Music
   Berber music is derived from a blending of rural, urban, and global expressions and styles. Music is almost invariably associated with poetry and various modes of singing and dancing. Traditional Berber music could be divided into two major categories: collective celebrations and professional musicians. While collective music involves village- or family-wide participation in such performances as ahidus and ahwash, professional music, referred to as imdyazan or rways, consists of traveling bands of two or four musicians, led by a poet called amdyaz or rays. Traditional music uses a wide array of instruments consisting of flutes, drums, lute-like instruments (wtar and rebab), fiddles, and ghaitas (pipe-like instrument). Musical performances usually start with an instrumental session on rebab or wtar, followed by a tambourine/drum and a flute, which gives the notes and the rhythms of the melody that follows. The next phase is the amarg, or sung poetry, followed by dancing. In Morocco, some of the most popular singers of this genre are Mohamed Rouicha, Hadda Ou `Akki and Bannassar Ou Khouya, Cherifa, Najat A`tabu, Tihihit, Taba`amrant, Al Haj Bal`id, and Demseri, to mention a few.
   Unlike Moroccan Berber music, Kabyle music was known outside North Africa as early as the 1930s, especially in France. The extensive rural-to-urban and international migration has transformed Kabyle music in many ways. The denial of recognition of Berber culture and language by postcolonial governments has also had a considerable impact on the production of Berber music on both sides of the Mediterranean Sea. The centrality of poetry in Berber life to speak truth to oppression and power has led to a passionate interest in the songs of culturally and politically engaged artists such as Slimane Azem, Chérifa, Akli Yahyatene, Hanifa, Kamal Hamadi, Ferhat, Aït Menguellet, Matoub Lounes, and Idir. Many Berber musicians were and are persecuted or even killed, as in the case of Matoub Lounes in Algeria. In France, where there is a significant Berber diaspora in search of its roots, Idir and Aït Menguellet are widely popular and have come to represent the symbols of Berberism or Tamazgha. In the early 1970s, Idir had the first international hit for Kabyle music, and he is said to have ushered in the new age of the world-beat genre.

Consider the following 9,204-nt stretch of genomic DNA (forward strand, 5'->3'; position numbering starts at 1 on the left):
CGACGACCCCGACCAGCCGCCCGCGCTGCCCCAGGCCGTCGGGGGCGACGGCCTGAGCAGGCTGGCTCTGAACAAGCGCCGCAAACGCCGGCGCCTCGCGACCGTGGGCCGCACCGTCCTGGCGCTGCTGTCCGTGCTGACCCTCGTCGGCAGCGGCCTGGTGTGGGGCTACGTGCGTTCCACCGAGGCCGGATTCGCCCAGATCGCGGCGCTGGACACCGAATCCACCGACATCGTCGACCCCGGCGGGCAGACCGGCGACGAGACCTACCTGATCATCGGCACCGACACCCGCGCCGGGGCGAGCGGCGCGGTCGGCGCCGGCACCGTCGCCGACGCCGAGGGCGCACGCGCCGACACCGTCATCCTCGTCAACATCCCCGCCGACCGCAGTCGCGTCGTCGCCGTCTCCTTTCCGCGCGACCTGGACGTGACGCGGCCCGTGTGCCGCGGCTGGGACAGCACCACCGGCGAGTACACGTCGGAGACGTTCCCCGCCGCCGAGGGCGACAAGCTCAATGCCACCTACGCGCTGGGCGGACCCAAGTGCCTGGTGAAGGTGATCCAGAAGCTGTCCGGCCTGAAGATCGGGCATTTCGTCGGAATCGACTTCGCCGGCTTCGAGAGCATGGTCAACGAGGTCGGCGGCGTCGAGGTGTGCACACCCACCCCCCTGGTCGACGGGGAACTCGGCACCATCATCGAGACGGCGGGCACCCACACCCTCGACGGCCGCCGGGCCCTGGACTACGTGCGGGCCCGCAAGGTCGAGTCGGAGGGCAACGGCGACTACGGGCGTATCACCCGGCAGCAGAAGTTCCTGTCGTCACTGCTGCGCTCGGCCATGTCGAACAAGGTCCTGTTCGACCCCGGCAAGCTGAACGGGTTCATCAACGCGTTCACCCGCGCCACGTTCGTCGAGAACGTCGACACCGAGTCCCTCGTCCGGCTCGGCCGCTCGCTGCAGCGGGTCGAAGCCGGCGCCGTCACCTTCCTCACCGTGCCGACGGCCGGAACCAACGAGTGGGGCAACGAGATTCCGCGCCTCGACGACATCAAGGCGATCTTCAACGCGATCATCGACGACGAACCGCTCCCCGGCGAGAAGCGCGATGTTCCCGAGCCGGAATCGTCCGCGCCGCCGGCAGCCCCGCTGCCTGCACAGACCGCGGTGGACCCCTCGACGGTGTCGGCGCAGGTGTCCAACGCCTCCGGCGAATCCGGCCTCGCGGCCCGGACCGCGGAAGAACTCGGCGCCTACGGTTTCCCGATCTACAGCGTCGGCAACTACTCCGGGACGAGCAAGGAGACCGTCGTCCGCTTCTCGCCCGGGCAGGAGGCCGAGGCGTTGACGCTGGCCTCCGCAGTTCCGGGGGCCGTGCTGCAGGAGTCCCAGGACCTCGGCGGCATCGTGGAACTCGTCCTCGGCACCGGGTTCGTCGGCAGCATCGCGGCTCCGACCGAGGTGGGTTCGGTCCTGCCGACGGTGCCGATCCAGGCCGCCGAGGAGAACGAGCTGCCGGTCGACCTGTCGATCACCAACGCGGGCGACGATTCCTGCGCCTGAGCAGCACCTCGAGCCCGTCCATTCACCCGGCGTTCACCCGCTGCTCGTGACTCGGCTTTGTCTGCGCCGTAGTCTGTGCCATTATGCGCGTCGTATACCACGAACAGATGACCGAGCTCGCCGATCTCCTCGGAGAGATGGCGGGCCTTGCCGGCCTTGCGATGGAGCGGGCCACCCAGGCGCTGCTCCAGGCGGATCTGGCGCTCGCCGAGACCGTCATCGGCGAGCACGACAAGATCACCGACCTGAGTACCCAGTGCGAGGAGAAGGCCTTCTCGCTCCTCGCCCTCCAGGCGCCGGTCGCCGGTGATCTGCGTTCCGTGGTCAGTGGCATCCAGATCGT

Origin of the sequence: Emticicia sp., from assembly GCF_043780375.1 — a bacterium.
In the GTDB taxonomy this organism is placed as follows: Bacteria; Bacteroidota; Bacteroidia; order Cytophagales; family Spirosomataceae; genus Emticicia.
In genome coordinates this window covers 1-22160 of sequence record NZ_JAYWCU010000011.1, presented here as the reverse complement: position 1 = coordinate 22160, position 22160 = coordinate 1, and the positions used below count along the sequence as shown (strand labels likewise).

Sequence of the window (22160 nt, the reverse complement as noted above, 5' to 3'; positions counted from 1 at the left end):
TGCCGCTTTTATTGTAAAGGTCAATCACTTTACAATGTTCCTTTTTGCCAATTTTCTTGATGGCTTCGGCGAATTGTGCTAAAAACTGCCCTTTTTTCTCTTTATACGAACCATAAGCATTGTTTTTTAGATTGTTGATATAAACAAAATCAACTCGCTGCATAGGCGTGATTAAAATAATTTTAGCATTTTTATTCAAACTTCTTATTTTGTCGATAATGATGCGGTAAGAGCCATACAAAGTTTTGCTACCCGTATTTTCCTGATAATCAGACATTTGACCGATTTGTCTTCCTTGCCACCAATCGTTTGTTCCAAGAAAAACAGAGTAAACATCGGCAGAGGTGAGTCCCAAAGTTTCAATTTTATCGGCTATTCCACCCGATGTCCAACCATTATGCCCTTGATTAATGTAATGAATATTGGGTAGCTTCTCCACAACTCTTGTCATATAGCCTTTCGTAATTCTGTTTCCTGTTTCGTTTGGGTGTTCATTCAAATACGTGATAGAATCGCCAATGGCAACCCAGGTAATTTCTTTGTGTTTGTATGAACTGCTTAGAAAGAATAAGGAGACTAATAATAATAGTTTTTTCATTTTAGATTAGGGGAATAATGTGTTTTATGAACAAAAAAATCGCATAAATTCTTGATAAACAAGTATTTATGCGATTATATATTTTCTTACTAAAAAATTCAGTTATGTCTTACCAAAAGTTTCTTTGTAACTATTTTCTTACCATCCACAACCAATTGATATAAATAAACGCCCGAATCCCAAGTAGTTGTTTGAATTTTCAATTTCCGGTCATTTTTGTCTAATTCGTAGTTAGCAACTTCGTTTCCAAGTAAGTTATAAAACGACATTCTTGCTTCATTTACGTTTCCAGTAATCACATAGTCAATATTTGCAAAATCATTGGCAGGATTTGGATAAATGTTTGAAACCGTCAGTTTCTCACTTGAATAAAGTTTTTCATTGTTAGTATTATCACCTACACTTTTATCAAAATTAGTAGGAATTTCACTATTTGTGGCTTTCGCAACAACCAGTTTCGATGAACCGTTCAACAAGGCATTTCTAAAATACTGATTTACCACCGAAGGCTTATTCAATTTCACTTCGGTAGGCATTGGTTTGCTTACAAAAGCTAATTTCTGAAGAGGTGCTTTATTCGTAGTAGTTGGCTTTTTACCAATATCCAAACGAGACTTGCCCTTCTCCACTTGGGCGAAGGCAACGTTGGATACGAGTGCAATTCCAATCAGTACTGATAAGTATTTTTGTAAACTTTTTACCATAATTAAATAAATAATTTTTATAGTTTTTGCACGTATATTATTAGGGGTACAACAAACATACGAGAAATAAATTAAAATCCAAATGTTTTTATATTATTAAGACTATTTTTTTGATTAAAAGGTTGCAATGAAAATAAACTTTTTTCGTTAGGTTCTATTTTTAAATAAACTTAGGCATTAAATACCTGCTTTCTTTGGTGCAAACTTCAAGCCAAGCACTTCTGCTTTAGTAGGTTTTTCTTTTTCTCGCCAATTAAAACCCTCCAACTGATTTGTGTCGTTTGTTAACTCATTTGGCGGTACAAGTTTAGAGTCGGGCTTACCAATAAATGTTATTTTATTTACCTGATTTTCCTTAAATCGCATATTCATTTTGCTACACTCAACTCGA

Tuareg traditional music uses rhythms and vocal styles similar to the music of other Berbers and tends to lean most often toward the call-and-response style of singing modes. In contrast to other Berber groups, among the Tuareg, music is mostly the domain of women, who are held in high esteem as imzad players (a one-string instrument like a violin) and poetesses. Music celebrations for the most part center on the performance of ahal, which is an amorous gathering of young men and women to recite poetry. Tuareg courtship ceremonies such as the tendi and ahal center on the vocal trilling of women, special dances, and singing of love poetry marking the occasion. Tuareg have produced internationally renowned bands in Tartit and Tinariwen. Other remarkable experiments in modern Berber music include Ousman, Imazighen, Izanzaren, Ammouri Mbarek, Djur Djura, Slimane Azem, Cherif Kheddam, Afous, Takfarinass, and Yani, among many. In general, Berber music is informed by social and political protest and fuses traditional music and modern styles, adding a hybrid dimension to Berber voices enabling them to reclaim their place in the world.

Historical Dictionary of the Berbers (Imazighen) . . 2014.

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